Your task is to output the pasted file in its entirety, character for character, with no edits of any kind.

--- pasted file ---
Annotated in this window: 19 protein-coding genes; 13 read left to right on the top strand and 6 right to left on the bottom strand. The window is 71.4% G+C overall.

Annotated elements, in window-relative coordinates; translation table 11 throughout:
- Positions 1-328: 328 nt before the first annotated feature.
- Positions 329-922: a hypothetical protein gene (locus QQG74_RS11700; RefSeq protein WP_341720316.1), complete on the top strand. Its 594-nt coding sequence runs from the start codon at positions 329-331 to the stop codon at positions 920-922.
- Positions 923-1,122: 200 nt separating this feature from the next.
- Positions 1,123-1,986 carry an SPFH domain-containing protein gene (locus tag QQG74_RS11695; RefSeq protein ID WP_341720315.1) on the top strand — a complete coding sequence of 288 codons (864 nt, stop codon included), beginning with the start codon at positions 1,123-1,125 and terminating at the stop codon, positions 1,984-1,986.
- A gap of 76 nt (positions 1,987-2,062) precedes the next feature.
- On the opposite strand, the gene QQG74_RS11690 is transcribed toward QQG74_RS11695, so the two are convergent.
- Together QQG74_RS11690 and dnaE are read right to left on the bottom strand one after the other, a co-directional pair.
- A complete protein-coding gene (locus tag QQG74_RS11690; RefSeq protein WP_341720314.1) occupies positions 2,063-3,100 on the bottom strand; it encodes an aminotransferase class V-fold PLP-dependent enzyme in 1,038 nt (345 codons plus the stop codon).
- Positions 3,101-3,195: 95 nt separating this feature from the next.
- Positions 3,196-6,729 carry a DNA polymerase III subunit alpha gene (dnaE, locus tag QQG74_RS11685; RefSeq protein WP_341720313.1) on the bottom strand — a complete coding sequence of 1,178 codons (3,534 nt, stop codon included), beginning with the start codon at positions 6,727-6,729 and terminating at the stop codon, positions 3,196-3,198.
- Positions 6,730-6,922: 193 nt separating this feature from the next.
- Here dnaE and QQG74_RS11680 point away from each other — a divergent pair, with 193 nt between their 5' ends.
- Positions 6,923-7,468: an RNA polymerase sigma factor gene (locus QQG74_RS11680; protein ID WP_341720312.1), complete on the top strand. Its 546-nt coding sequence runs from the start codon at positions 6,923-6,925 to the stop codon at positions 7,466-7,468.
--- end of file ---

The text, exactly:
Annotated in this window: 19 protein-coding genes; 13 read left to right on the top strand and 6 right to left on the bottom strand. The window is 71.4% G+C overall.

Annotated elements, in window-relative coordinates; translation table 11 throughout:
- Positions 1-328: 328 nt before the first annotated feature.
- Positions 329-922: a hypothetical protein gene (locus QQG74_RS11700; RefSeq protein WP_341720316.1), complete on the top strand. Its 594-nt coding sequence runs from the start codon at positions 329-331 to the stop codon at positions 920-922.
- Positions 923-1,122: 200 nt separating this feature from the next.
- Positions 1,123-1,986 carry an SPFH domain-containing protein gene (locus tag QQG74_RS11695; RefSeq protein ID WP_341720315.1) on the top strand — a complete coding sequence of 288 codons (864 nt, stop codon included), beginning with the start codon at positions 1,123-1,125 and terminating at the stop codon, positions 1,984-1,986.
- A gap of 76 nt (positions 1,987-2,062) precedes the next feature.
- On the opposite strand, the gene QQG74_RS11690 is transcribed toward QQG74_RS11695, so the two are convergent.
- Together QQG74_RS11690 and dnaE are read right to left on the bottom strand one after the other, a co-directional pair.
- A complete protein-coding gene (locus tag QQG74_RS11690; RefSeq protein WP_341720314.1) occupies positions 2,063-3,100 on the bottom strand; it encodes an aminotransferase class V-fold PLP-dependent enzyme in 1,038 nt (345 codons plus the stop codon).
- Positions 3,101-3,195: 95 nt separating this feature from the next.
- Positions 3,196-6,729 carry a DNA polymerase III subunit alpha gene (dnaE, locus tag QQG74_RS11685; RefSeq protein WP_341720313.1) on the bottom strand — a complete coding sequence of 1,178 codons (3,534 nt, stop codon included), beginning with the start codon at positions 6,727-6,729 and terminating at the stop codon, positions 3,196-3,198.
- Positions 6,730-6,922: 193 nt separating this feature from the next.
- Here dnaE and QQG74_RS11680 point away from each other — a divergent pair, with 193 nt between their 5' ends.
- Positions 6,923-7,468: an RNA polymerase sigma factor gene (locus QQG74_RS11680; protein ID WP_341720312.1), complete on the top strand. Its 546-nt coding sequence runs from the start codon at positions 6,923-6,925 to the stop codon at positions 7,466-7,468.